Until 1959, humans had only seen one side of the Moon. The Moon is tidally locked with Earth, and so we can only see one side from the Earth’s surface. It took the soviet Luna 3 spacecraft to capture a blurry image for humans to get their first glimpse of the lunar far side. Because of this, many people imagine that the Moon has always been this way. But as a recent study shows, that isn’t quite true.1
Although the Moon is tidally locked with Earth, it isn’t physically locked to Earth. It is still a freely moving body that rotates on its axis. The Moon always shows the same side to Earth because its period of axial rotation and its orbital period is the same. But even this isn’t an exact match. The Moon’s rotation is essentially constant, but its orbit isn’t exactly circular. So the Moon moves along at a bit faster or slower rate depending on where it is in its orbit. This makes the moon appear to wobble back and forth slightly. There’s also the fact that the Moon’s rotational axis is tilted slightly relative to its orbital plane around the Earth, and the orbit itself is tilted slightly relative to the Earth’s equator. All of this together gives the Moon a small but complex wobbly dance as seen from Earth, known as libration. So over the course of a few years, we actually see slightly more than half the lunar surface, though this effect is too small to notice in our daily lives.
But because the Moon is a freely moving body, its rotational axis can shift from other things as well. For example, geological activity such as the drift of continents, and the freezing or melting of polar caps cause shifts in our rotational axis. It even shifts the length of our days slightly. But the Moon isn’t really geologically active, and it doesn’t have weather patterns to freeze or melt polar caps. But it has been bombarded by asteroids over the years, and that brings us to this latest study.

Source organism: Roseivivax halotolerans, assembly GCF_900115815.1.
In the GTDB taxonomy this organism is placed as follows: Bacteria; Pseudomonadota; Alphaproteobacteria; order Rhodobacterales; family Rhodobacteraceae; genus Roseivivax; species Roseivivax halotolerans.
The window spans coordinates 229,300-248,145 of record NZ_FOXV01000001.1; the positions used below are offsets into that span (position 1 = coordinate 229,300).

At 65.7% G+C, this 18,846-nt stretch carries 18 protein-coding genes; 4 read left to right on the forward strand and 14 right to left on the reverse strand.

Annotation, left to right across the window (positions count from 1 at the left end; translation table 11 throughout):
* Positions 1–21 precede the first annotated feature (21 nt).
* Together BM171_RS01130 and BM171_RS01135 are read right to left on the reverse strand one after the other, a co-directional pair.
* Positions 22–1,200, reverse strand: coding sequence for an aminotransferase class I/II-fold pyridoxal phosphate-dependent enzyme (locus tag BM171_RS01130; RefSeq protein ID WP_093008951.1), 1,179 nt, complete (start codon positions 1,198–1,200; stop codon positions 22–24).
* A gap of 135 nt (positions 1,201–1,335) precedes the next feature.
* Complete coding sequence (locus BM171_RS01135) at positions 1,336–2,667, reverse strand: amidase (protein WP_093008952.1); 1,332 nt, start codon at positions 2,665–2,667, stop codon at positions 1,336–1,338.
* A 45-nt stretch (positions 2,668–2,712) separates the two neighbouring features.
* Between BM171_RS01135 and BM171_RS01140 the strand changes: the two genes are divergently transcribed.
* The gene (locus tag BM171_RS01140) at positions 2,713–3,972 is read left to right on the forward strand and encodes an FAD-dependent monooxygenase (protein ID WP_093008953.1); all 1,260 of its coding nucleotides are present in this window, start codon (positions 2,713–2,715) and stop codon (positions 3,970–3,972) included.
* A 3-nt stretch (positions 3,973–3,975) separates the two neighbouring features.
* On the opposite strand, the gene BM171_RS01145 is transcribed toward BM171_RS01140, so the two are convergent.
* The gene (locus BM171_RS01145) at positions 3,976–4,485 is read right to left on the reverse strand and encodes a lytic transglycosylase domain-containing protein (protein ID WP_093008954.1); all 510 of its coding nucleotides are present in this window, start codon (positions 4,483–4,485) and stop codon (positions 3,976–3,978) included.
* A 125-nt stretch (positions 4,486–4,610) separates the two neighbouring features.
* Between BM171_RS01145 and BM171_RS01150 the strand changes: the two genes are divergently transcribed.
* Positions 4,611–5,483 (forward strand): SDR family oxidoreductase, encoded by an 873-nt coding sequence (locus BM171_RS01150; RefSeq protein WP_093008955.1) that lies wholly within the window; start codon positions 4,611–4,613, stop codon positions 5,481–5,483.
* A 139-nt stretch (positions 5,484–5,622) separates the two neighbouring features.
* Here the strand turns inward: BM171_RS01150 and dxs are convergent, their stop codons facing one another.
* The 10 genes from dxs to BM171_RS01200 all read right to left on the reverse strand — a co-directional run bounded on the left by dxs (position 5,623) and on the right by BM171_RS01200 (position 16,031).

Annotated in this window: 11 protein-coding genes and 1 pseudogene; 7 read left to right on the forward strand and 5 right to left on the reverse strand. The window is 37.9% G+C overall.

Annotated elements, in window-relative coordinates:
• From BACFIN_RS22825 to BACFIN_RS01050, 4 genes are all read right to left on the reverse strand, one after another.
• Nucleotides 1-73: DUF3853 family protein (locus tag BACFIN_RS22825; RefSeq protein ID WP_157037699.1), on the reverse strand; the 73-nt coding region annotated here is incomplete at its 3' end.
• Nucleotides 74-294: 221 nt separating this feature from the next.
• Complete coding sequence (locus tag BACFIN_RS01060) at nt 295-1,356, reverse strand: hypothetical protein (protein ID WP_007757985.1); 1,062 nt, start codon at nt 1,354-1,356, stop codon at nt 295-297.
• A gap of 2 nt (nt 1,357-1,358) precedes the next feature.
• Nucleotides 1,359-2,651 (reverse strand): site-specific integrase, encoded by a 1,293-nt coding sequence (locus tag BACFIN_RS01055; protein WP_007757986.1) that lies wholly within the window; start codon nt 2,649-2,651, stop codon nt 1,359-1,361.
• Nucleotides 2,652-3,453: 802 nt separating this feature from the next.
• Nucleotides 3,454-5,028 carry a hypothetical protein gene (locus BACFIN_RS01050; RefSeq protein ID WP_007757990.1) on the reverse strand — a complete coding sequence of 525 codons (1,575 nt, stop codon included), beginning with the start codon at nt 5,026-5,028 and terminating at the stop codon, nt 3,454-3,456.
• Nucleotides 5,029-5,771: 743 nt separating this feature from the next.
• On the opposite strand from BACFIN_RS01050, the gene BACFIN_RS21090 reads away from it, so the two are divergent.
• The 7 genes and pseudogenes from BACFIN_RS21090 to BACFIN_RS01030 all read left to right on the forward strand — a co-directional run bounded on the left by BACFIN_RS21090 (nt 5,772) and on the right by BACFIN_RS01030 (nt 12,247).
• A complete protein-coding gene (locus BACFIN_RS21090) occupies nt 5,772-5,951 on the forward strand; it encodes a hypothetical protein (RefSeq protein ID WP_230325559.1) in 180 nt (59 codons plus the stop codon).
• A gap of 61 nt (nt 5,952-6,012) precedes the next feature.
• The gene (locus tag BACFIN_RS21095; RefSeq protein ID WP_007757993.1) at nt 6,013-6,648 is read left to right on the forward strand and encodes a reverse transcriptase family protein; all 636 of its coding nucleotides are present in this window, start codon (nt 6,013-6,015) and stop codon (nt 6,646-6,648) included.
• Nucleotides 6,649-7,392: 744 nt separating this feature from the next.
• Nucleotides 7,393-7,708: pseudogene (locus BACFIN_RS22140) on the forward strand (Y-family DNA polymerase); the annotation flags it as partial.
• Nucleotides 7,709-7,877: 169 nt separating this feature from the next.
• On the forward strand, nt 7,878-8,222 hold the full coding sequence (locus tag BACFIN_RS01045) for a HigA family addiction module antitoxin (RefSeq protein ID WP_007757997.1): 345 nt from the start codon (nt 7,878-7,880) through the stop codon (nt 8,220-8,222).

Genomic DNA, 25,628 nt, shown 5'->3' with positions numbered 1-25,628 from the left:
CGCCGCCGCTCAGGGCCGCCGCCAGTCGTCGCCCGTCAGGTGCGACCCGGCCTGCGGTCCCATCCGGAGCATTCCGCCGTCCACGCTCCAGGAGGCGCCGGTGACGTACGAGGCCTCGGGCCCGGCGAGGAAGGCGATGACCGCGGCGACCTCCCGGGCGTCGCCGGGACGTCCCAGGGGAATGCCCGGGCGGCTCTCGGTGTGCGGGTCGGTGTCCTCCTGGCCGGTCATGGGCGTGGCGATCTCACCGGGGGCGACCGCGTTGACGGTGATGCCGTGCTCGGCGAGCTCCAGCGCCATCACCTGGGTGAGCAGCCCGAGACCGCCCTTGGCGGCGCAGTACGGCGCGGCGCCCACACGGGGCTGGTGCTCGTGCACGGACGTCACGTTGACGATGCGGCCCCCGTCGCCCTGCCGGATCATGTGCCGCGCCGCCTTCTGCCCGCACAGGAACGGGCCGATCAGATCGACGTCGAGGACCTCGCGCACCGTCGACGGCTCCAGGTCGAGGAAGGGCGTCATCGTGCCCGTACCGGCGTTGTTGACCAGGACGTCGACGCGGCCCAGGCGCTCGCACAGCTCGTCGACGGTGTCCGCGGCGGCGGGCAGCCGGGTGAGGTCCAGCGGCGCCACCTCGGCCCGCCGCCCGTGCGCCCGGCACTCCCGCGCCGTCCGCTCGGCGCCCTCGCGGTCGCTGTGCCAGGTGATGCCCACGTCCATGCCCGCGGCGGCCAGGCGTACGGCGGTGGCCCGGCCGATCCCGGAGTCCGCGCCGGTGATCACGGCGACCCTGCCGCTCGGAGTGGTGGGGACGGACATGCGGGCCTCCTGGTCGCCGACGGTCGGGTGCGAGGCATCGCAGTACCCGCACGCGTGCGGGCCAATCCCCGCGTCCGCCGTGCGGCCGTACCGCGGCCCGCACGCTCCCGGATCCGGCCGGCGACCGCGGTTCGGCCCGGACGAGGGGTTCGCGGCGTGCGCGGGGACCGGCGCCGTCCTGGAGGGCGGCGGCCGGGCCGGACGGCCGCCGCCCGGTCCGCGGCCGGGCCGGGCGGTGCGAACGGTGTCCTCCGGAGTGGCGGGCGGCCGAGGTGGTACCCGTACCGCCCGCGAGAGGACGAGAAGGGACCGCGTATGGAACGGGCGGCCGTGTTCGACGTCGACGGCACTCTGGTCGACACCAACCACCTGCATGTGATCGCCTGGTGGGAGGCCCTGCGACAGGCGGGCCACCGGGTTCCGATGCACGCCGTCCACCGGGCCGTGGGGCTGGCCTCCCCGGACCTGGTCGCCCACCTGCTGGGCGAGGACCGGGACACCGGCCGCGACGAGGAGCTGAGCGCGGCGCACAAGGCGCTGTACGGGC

The team looked at high-resolution gravity maps of the Moon taken by NASA’s Gravity Recovery and Interior Laboratory (GRAIL). These maps give us a good idea of the distribution of mass within the Moon, since the more mass you have in a given area, the higher the gravity. They also used a detailed map of lunar craters captured by the Lunar Reconnaissance Orbiter (LRO) and its Lunar Orbiter Laser Altimeter (LOLA). They then used computer models to “remove” the craters’ age layer by age layer.
Since a crater shifts the mass distribution slightly, it also shifts the Moon’s axis of rotation slightly. The team basically rewound the clock for about 5,200 crater impacts spanning more than 4 billion years of history. They found that the Moon’s orbital axis has shifted by about 10 degrees in that time. That might seem like much, but it’s pretty impressive to track the Moon’s rotation over billions of years. In the future, the team would like to include more data, including effects such as early volcanic eruptions.
Smith, David E., et al. “The Contribution of Small Impact Craters to Lunar Polar Wander.” The Planetary Science Journal 3.9 (2022): 217. ↩︎